You can change this in 2 ways.

      1. You can change the port that the Api project runs on. I would check out this Stack Overflow on how to do that (

      2. Look through the UI code (Angular App) and look for any place where I make an api call. Look for places that have something similar to this: “http://localhost:53217/api/Account/Token” and just change the 53217 to 32557 and you should be good. To keep things simple, I just kept the URLs in the places where they will make their calls from. Most cases they will be in the Services files for this app.


  10. One more thing. After starting the backend in short while it fails with the following error:

    System.Data.SqlClient.SqlException: ‘A network-related or instance-specific error occurred while establishing a connection to SQL Server. The server was not found or was not accessible. Verify that the instance name is correct and that SQL Server is configured to allow remote connections. (provider: Named Pipes Provider, error: 40 – Could not open a connection to SQL Server)’

    do I also need to have SQL running?

    1. Hi Mark,

      Yes, you will have to have Sql Server running. This is where your user account information will be stored. You can use a different database server if you need. You will have to go through and change the connection string and the server in the startup.cs file.

      You should be able to download a free “Developer” version of Sql Server to use. Sql Server Express should also work for this.

      I run my Sql Server in a Docker Container and connect to the IP address of that container. If you look into this, I have another post ( that shows how to set that up.

      Hope this helps!


  11. I am using my own database. I am getting the following error:

    System.Data.SqlClient.SqlException: ‘Invalid object name ‘AspNetTenants’.’

    at the line:
    Tenant tenant = dbContext.Tenants.FirstOrDefault(a => a.DomainName.ToLower() == urlHost);

    Am I missing some tables in my DB?

    1. Yes. you will need the proper tables set up. You will need to run the migrations against that database to get the additional tables set up.


        1. Finally, figured out how to run migration. After running it a number of empty tables are created. Seems like I have to populate at least some of them with data. Do I have to run some script?

          1. Have you entered a value in your AspNetTenants table? You should add in a record here for your local host. [Some Guid, Some Code like ‘LOCAL’, ‘localhost’, 1, ‘Some Name You Want To Call It’. After that, you need to call the Register endpoint with valid User information and the Id you used for the Tenant that you just created. Or else, just call Register with the User Information and then go in and update that record in the AspNetUsers table to put the Id from the Tenant table in there.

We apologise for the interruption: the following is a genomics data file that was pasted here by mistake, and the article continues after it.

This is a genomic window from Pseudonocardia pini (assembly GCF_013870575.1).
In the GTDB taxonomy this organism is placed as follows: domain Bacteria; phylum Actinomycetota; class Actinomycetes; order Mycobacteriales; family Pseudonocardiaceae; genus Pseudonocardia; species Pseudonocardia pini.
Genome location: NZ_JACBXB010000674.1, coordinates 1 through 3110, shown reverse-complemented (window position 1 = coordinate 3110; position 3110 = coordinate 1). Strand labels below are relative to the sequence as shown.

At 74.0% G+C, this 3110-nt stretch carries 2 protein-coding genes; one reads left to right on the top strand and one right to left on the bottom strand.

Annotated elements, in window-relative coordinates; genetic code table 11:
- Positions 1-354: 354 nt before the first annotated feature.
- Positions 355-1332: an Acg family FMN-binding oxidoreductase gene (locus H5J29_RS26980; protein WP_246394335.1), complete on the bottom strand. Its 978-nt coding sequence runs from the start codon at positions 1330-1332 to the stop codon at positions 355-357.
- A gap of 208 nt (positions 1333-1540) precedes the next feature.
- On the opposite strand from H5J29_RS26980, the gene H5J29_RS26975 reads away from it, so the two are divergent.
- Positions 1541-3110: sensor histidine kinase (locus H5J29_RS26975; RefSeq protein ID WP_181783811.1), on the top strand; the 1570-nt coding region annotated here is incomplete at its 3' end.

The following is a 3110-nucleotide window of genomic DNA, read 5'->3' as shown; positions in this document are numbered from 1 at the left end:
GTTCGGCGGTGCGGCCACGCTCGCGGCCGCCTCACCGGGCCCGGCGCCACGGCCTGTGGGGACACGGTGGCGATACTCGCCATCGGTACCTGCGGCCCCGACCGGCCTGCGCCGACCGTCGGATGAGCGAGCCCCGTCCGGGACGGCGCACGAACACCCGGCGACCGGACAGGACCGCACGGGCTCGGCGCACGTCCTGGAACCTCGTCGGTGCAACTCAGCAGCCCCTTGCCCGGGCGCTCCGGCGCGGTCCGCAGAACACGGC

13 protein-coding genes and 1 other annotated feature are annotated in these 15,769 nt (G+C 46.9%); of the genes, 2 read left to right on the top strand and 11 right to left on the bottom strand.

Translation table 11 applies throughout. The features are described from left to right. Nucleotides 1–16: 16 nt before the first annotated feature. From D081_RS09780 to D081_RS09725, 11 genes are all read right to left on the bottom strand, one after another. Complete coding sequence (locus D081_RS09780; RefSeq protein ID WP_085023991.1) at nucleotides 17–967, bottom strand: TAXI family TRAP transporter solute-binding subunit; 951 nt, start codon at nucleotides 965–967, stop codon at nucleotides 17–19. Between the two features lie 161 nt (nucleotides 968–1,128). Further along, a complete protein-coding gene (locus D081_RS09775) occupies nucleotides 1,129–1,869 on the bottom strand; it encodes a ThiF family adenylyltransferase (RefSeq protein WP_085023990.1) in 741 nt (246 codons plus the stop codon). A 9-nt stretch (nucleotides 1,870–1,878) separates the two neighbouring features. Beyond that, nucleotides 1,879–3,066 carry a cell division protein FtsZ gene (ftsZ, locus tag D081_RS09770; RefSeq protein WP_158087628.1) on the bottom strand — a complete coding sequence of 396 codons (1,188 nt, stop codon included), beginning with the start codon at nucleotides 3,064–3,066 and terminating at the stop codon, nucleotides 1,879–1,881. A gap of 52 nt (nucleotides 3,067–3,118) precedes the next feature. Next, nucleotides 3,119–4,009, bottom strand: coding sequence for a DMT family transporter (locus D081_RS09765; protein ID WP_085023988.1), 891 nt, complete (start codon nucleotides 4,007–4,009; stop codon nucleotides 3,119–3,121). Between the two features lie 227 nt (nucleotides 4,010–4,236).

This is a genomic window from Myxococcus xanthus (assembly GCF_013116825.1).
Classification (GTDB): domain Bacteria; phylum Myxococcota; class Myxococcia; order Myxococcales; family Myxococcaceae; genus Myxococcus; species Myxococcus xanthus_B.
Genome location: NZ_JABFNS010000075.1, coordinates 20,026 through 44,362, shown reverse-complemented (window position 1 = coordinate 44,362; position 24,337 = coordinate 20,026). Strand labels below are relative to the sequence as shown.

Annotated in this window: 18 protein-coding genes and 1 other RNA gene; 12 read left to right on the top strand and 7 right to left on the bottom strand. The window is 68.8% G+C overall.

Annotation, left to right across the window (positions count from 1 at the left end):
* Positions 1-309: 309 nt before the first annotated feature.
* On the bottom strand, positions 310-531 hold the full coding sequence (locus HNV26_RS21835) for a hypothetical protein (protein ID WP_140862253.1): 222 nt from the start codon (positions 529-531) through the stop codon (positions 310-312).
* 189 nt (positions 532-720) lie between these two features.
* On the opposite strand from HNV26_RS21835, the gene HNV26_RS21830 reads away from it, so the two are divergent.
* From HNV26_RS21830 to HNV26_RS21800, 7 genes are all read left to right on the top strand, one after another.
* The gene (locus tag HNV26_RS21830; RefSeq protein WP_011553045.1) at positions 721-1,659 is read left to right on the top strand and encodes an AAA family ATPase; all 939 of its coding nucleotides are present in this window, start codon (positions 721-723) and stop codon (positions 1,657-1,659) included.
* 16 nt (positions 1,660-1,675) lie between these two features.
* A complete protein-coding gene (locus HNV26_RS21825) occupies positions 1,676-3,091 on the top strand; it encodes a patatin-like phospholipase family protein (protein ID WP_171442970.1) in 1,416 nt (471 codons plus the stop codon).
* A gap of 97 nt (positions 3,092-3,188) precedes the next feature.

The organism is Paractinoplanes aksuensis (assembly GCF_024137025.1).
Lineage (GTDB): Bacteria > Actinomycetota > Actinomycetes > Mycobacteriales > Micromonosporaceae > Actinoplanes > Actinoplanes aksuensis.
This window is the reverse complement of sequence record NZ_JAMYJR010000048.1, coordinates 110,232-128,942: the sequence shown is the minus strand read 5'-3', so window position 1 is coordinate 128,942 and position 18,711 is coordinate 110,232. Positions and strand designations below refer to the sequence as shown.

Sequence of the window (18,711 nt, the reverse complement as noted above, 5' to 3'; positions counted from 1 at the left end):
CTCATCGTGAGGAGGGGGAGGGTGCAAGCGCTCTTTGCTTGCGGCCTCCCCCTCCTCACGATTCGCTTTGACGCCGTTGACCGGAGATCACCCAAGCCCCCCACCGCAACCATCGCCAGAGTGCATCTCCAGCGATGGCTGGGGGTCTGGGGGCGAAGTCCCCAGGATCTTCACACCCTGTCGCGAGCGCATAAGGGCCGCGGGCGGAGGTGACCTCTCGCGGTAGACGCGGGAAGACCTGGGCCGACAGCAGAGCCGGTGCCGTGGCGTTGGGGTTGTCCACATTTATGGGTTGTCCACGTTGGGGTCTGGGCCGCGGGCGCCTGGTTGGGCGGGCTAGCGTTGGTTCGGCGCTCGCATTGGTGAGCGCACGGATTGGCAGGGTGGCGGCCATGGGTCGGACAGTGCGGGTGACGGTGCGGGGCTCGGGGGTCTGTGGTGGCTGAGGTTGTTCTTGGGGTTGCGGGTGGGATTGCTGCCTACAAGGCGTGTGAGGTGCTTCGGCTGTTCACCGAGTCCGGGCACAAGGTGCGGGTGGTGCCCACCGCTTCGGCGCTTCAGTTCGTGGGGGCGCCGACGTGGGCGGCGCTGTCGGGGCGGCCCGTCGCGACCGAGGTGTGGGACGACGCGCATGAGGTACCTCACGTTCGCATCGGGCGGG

1. Yes, the backend (API project) must be running and listening. Your UI project makes requests to this service.


  12. If I dont start the backend but simply click Login I get the following:
    core.js:7187 ERROR TypeError: You provided ‘undefined’ where a stream was expected. You can provide an Observable, Promise, Array, or Iterable.
    at subscribeTo (subscribeTo.js:27)
    at subscribeToResult (subscribeToResult.js:11)
    at CatchSubscriber.error (catchError.js:38)
    at XMLHttpRequest.onError (http.js:1988)
    at ZoneDelegate.invokeTask (zone-evergreen.js:391)
    at Object.onInvokeTask (core.js:30873)
    at ZoneDelegate.invokeTask (zone-evergreen.js:390)
    at Zone.runTask (zone-evergreen.js:168)
    at ZoneTask.invokeTask [as invoke] (zone-evergreen.js:465)
    at invokeTask (zone-evergreen.js:1603)
    defaultErrorLogger @ core.js:7187
    handleError @ core.js:7239
    next @ core.js:31602
    schedulerFn @ core.js:27834
    __tryOrUnsub @ Subscriber.js:183
    next @ Subscriber.js:122
    _next @ Subscriber.js:72
    next @ Subscriber.js:49
    next @ Subject.js:39
    emit @ core.js:27796
    (anonymous) @ core.js:30931
    invoke @ zone-evergreen.js:359
    run @ zone-evergreen.js:124
    runOutsideAngular @ core.js:30818
    onHandleError @ core.js:30928
    handleError @ zone-evergreen.js:363
    runTask @ zone-evergreen.js:171
    invokeTask @ zone-evergreen.js:465
    invokeTask @ zone-evergreen.js:1603
    globalZoneAwareCallback @ zone-evergreen.js:1629
    error (async)
    customScheduleGlobal @ zone-evergreen.js:1742
    scheduleTask @ zone-evergreen.js:378
    onScheduleTask @ zone-evergreen.js:272
    scheduleTask @ zone-evergreen.js:372
    scheduleTask @ zone-evergreen.js:211
    scheduleEventTask @ zone-evergreen.js:237
    (anonymous) @ zone-evergreen.js:1911
    (anonymous) @ http.js:2054
    _trySubscribe @ Observable.js:42
    subscribe @ Observable.js:28
    call @ catchError.js:16
    subscribe @ Observable.js:23
    subscribeToResult @ subscribeToResult.js:9
    _innerSub @ mergeMap.js:59
    _tryNext @ mergeMap.js:53
    _next @ mergeMap.js:36
    next @ Subscriber.js:49
    (anonymous) @ subscribeToArray.js:3
    _trySubscribe @ Observable.js:42
    subscribe @ Observable.js:28
    call @ mergeMap.js:21
    subscribe @ Observable.js:23
    call @ filter.js:13
    subscribe @ Observable.js:23
    call @ map.js:16
    subscribe @ Observable.js:23
    call @ map.js:16
    subscribe @ Observable.js:23
    login @ login.component.ts:28
    (anonymous) @ LoginComponent.html:3
    handleEvent @ core.js:34777
    callWithDebugContext @ core.js:36395
    debugHandleEvent @ core.js:36031
    dispatchEvent @ core.js:22519
    (anonymous) @ core.js:24416
    schedulerFn @ core.js:27877
    __tryOrUnsub @ Subscriber.js:183
    next @ Subscriber.js:122